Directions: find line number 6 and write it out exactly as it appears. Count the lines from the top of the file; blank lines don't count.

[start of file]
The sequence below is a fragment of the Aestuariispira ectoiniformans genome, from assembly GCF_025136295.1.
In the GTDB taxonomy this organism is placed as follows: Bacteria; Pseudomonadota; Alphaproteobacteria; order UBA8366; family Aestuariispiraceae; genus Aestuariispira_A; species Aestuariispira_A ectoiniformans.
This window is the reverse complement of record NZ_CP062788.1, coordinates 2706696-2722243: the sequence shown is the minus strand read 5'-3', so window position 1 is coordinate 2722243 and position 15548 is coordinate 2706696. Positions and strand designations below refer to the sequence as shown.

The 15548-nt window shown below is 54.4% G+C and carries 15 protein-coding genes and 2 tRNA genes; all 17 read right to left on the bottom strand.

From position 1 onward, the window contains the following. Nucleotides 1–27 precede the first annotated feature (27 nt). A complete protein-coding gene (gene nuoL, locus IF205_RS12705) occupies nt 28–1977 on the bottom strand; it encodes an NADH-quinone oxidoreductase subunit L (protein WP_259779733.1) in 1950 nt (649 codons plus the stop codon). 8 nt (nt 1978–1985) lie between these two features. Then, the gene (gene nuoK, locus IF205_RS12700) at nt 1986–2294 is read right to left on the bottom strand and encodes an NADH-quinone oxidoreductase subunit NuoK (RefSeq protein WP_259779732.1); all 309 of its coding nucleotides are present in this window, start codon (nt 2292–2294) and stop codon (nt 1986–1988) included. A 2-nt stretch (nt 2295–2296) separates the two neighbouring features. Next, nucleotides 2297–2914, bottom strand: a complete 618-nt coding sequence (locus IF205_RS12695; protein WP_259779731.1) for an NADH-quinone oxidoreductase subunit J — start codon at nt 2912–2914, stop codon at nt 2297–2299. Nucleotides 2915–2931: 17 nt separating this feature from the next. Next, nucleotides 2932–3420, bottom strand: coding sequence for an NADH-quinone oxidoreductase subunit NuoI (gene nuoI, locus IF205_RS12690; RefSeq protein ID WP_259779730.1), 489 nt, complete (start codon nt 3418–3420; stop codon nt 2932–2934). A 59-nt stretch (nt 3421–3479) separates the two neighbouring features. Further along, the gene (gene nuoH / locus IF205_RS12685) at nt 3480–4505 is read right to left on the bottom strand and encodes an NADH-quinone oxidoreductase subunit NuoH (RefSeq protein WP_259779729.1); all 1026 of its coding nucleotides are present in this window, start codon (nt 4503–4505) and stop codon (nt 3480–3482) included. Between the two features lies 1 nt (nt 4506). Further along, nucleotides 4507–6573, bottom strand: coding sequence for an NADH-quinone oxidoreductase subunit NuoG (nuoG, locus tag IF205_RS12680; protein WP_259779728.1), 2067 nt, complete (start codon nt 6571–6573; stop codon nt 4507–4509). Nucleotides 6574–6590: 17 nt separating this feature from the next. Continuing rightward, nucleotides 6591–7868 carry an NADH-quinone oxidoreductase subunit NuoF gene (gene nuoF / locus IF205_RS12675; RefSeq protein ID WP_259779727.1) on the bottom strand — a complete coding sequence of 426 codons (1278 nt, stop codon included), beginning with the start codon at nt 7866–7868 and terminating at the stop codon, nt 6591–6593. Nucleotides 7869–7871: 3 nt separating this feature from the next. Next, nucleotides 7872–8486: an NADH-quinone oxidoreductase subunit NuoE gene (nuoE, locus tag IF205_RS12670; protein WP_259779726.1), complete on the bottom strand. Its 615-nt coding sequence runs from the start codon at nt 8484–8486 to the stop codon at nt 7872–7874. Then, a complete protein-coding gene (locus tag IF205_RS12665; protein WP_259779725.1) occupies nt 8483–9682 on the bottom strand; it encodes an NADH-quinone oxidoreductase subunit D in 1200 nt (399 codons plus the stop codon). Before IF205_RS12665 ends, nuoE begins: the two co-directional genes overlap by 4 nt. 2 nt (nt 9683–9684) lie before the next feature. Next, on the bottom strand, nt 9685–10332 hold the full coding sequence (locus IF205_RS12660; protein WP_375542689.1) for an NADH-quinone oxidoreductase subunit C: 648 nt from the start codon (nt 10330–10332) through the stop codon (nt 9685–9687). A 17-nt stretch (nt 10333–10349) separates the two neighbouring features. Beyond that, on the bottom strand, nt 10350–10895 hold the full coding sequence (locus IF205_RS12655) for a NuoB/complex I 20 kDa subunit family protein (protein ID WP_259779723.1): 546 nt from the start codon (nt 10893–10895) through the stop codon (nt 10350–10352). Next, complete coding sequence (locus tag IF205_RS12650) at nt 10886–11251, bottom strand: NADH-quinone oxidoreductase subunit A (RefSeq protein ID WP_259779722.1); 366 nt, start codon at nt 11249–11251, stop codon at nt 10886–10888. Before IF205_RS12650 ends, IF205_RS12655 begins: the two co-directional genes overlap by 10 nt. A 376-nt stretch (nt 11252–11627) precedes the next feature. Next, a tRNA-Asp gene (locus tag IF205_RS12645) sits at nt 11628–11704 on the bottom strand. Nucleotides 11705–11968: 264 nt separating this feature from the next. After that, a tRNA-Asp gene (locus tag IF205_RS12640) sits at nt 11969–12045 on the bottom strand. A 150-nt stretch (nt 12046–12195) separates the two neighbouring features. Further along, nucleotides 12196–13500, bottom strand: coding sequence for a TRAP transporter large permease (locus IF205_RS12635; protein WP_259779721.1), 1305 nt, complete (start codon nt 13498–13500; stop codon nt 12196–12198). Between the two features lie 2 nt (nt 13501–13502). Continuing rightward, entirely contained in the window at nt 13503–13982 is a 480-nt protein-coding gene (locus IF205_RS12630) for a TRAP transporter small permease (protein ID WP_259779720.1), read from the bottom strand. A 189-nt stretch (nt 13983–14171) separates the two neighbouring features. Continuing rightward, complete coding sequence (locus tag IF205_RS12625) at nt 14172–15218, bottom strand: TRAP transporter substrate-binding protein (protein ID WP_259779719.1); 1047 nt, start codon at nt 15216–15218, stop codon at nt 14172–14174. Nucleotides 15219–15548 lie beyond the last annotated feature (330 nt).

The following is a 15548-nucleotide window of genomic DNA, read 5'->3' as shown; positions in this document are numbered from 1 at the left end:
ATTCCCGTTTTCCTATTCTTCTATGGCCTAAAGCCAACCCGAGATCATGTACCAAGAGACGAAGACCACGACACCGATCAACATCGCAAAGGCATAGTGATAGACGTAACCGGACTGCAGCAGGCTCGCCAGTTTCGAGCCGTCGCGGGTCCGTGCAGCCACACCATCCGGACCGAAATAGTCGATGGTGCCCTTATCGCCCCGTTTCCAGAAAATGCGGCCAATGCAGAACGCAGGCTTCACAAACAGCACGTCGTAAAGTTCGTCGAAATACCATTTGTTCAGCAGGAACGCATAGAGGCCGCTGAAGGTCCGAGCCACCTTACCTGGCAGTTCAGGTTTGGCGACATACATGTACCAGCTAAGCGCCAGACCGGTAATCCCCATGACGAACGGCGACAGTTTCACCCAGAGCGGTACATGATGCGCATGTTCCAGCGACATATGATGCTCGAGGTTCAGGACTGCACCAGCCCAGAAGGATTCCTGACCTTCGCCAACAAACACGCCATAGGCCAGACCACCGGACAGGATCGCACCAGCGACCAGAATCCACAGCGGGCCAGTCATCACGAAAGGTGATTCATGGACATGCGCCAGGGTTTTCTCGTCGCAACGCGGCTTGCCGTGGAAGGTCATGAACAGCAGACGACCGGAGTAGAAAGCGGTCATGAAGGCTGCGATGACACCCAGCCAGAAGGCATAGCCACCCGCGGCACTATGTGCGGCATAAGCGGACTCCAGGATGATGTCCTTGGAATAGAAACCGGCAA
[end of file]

The following is a 15548-nucleotide window of genomic DNA, read 5'->3' as shown; positions in this document are numbered from 1 at the left end: